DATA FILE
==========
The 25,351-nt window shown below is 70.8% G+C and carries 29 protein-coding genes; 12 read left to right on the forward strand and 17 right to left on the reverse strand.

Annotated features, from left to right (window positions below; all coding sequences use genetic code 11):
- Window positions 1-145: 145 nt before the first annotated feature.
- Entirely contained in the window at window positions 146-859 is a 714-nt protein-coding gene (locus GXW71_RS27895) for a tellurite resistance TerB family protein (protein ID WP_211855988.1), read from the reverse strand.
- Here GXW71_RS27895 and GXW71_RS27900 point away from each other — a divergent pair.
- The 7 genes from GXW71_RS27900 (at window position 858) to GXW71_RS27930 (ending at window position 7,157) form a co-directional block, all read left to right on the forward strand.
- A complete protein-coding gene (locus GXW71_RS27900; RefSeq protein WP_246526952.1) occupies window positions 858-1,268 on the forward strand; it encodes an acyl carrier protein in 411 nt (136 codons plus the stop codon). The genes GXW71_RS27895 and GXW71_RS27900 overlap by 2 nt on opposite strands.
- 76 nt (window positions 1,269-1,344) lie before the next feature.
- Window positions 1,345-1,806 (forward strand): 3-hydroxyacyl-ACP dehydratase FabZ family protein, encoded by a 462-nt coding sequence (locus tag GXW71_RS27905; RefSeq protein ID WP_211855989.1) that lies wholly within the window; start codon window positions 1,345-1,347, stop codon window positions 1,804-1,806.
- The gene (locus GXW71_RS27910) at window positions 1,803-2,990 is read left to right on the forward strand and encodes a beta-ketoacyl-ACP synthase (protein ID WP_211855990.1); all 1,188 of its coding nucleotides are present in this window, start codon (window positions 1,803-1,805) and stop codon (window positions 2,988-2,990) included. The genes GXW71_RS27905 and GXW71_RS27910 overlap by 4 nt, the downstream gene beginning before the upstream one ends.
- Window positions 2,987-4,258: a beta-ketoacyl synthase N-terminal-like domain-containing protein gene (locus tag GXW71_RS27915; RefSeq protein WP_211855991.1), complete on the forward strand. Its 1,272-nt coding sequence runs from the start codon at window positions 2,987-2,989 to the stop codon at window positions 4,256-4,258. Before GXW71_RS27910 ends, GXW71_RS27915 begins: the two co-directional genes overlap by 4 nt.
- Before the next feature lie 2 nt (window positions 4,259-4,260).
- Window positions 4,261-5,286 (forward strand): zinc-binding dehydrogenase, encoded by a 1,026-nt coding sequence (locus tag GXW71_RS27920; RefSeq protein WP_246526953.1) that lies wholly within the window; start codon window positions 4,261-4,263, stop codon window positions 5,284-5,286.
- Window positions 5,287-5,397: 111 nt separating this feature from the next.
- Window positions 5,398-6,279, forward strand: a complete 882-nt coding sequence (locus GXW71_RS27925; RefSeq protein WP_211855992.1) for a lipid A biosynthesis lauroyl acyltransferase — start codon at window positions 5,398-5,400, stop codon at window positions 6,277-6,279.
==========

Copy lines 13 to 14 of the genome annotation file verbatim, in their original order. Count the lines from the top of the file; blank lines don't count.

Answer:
- Window positions 4,261-5,286 (forward strand): zinc-binding dehydrogenase, encoded by a 1,026-nt coding sequence (locus tag GXW71_RS27920; RefSeq protein WP_246526953.1) that lies wholly within the window; start codon window positions 4,261-4,263, stop codon window positions 5,284-5,286.
- Window positions 5,287-5,397: 111 nt separating this feature from the next.